The prohibition on overnight sleeping in vehicles
This currently only applies to Cinque Ports Way as there was a lot of serious ASB associated with people sleeping in vehicles such as cars, vans and caravans in this area in 2015 and 2016.
Since the ASB PSPO came into force in 2017 ASB associated with people sleeping in vehicles and temporary structures such as tents in other areas of the borough has increased. Examples include caravans in Sea Road and more recently also Napier Road, and tents in many of the council's public parks and open spaces and the beach/seafront and some churchyards.
We are therefore proposing to extend the prohibition on sleeping overnight in vehicles to cover the other areas where this has become a problem, and to also clarify the definition to include all types of vehicle including caravans, and also temporary structures such as tents.
The prohibition on psychoactive substances
This currently applies within a quite large specified area of the borough covering much of Central St Leonards, the town centre, the Old Town, and much of the seafront including the pier.
However, there have been changes to the law outlawing so called 'legal highs', so this prohibition is no longer necessary, and we are therefore proposing to delete it.
Proposed ASB PSPO
The new Anti-social Behaviour Public Space Protection Order in its entirety can be accessed using the link below -
Why we are consulting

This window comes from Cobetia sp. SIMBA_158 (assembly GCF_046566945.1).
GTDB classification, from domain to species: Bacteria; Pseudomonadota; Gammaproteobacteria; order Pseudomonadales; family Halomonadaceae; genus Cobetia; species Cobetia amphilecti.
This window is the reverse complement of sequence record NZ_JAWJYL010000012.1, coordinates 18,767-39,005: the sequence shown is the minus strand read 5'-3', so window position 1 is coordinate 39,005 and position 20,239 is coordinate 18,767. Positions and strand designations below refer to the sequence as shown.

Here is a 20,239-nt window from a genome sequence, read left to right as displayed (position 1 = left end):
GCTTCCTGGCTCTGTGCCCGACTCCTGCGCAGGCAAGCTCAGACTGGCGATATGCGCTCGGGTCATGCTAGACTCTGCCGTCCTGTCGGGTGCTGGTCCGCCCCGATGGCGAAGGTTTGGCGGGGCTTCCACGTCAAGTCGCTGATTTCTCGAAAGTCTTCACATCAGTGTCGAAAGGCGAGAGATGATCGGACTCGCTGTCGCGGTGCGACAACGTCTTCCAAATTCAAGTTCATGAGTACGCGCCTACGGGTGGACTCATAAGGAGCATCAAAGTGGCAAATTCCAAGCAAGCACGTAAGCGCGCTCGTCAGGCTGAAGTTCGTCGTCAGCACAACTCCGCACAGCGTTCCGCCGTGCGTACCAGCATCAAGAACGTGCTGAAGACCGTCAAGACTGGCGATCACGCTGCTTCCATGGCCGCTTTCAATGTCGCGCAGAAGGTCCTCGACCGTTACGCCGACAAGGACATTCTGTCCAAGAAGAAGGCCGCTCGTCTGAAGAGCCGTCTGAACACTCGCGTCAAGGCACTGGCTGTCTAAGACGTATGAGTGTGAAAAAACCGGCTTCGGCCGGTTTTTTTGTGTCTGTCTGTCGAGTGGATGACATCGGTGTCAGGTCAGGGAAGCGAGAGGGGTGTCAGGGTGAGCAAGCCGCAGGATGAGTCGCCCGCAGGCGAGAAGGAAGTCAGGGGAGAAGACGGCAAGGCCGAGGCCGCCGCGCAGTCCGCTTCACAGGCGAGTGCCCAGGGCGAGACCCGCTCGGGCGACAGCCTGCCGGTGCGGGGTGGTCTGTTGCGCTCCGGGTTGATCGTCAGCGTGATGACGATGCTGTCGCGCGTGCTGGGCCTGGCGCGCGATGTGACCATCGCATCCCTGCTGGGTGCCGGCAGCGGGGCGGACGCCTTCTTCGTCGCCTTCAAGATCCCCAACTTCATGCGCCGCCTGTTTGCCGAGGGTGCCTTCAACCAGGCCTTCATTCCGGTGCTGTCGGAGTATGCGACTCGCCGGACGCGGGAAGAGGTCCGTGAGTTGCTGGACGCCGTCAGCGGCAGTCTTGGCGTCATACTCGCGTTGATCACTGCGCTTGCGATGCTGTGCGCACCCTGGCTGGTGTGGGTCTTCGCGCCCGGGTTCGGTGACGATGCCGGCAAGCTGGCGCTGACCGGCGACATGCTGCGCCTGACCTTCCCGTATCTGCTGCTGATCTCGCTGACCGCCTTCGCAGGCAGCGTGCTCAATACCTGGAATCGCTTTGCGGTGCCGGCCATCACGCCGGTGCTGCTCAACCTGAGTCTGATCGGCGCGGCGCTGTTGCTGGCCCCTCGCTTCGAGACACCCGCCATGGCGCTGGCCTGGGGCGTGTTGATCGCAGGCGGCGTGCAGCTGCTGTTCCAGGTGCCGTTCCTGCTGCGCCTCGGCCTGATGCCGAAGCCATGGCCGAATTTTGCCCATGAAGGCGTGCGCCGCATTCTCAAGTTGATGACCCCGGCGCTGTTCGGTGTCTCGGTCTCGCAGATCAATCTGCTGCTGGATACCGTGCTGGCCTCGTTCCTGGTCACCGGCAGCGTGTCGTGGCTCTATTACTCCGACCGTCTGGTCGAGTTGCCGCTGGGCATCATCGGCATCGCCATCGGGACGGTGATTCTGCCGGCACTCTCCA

By law the council must consult before varying and/or extending a PSPO. Therefore from Monday 15 April to Friday 10 May inclusive we are consulting with all statutory consultees such as the Police, as well as the general public and other interested parties.
The current proposals for varying the ASB PSPO result from an analysis of complaints from residents, businesses and visitors to the town received since the ASB PSPO came into force, and feedback from services and organisations such as:-
- The council's Street Warden and Park Ranger services
- St Leonards Town Team
- The Hastings & St Leonards Business Crime Reduction Partnership
- Local ward councillors
- Operational managers from the Safer Hastings Partnership
- The Hastings Street Community Partnership
- The local police.
If the council follows the appropriate statutory provisions and consultation processes, the PSPO can be varied and extended by up to 3 years.
How you can have your say
To have your say on these proposals please send feedback to firstname.lastname@example.org.
Alternatively you can send your feedback via post to:
Hastings Borough Council,
Muriel Matters House,
Hard copies of the consultation documents can be accessed at the Council's Contact Centre and the Tourist Information Centre. At both of these centres there are the IT facilities and support necessary for the submission of views to email@example.com.
Deadline for comments
The deadline for feedback is 4pm on Friday 10 May 2019.
What happens next?
Feedback will then be reviewed and reported to the council's cabinet for discussion and final decision on the proposals.